Parents often don’t know when teens have suicidal thoughts
Three in four parents are unaware when their teens have recurrent thoughts about suicide, and a big part of the problem may be that adolescents often deny feeling this way, a U.S. study suggests.
Researchers interviewed 5,137 adolescents, ages 11 to 17, along with one parent or stepparent. Most teens in the study didn’t report suicidal thoughts.
But when they did, half of their parents were unaware these teens had thoughts of killing themselves and 76 percent of parents didn’t know when teens regularly thought about death, researchers report in Pediatrics.
“These findings highlight the importance of open communication between parents and adolescents and creating a safe and supportive family environment where adolescents feel comfortable disclosing their problems and concerns to parents and parents feel comfortable soliciting information from their teens having difficult conversations,” said lead study author Jason Jones of the Children’s Hospital of Philadelphia and the University of Pennsylvania Perelman School of Medicine.
“Teens need to know they can depend on their parents in times of need,” Jones said by email. “Parents should also not hesitate to seek help if they have concerns.”
Suicide is the second leading cause of death among U.S. youth ages 10 to 24, and suicide deaths rates among young people have been rising, researchers note in Pediatrics.
More than two-thirds of teens experiencing suicidal thoughts don’t receive mental health services.
The current study recruited families from a large pediatric health care network, not from mental health clinics. The adolescents were 15 years old on average, and most of the adults who participated were their mothers.
Among other things, interviewers asked the youngsters and parents if the children had ever thought of killing themselves or if they thought a lot about death.
Overall, children and parents were more likely to share a common awareness of adolescents’ suicidal thoughts when children were older than when they were preteens.
For girls, however, parents were more likely to recognise thoughts of death at younger ages and less likely to be aware of suicidal thoughts at younger ages.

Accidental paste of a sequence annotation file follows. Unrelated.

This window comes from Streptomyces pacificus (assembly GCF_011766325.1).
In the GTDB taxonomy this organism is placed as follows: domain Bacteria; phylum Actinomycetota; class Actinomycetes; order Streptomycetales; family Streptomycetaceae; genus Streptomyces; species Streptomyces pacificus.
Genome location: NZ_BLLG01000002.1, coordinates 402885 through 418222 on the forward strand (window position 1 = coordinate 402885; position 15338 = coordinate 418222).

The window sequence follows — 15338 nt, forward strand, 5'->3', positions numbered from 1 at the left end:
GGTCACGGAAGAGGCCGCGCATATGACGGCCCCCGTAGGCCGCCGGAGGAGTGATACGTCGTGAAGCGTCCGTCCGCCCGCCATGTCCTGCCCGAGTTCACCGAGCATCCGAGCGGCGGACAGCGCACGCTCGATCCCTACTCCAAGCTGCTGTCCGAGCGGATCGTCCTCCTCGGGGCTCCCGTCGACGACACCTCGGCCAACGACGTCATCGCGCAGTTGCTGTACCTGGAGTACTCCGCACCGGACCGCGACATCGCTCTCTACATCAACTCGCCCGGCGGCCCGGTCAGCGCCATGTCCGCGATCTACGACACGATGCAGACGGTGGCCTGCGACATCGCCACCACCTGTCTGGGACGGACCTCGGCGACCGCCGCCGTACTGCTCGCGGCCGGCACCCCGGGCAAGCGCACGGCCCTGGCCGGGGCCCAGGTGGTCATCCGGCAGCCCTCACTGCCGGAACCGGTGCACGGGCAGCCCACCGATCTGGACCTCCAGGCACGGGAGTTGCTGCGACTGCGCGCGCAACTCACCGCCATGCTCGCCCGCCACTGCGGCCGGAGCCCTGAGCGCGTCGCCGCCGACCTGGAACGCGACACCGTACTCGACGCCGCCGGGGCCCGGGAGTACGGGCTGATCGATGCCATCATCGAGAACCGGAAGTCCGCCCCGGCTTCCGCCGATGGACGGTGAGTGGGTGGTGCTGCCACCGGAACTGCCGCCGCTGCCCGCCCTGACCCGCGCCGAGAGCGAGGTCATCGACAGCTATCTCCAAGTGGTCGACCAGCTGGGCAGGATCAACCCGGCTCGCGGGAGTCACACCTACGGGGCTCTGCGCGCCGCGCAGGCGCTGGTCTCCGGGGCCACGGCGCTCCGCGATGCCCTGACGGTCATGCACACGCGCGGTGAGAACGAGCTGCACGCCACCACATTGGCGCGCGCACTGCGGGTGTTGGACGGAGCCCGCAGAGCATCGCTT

With boys, the opposite was true, and parents were less aware of suicidal thoughts for older teens.
White parents were more likely to detect suicidal thoughts in their teens than non-white parents in the study.
About one in ten parents in the study were fathers, and dads were more likely to miss teens’ suicidal thoughts than mothers.
The study wasn’t a controlled experiment designed to prove whether or how parents’ recognition of teens’ suicidal thoughts, or teens’ awareness of their own feelings, might directly impact the chance of self-harm or death by suicide. It’s also not clear if results from paediatrics health clinics in Philadelphia would be similar elsewhere in the country.
Even so, the results highlight the potential for adolescents’ mental health problems and suicidal thoughts to go undetected, said Dr. Jacqueline Grupp-Phelan of the University of California, San Francisco, Benioff Children’s Hospital
“This is due to many reasons including the internal nature of suicidal thoughts, lack of systemic screening and the denying by teens that they are having these thoughts,” Grupp-Phelan, the author of an accompanying editorial, said by email.
“The most important take-home message for parents is ask your teen how they are doing, and if you notice a change in behaviour or energy level, get help from their primary care provider or mental health professional,” Grupp-Phelan advised.
Warning signs include sadness, loss of interest and withdrawal from activities, and social isolation, among others, Jones said.
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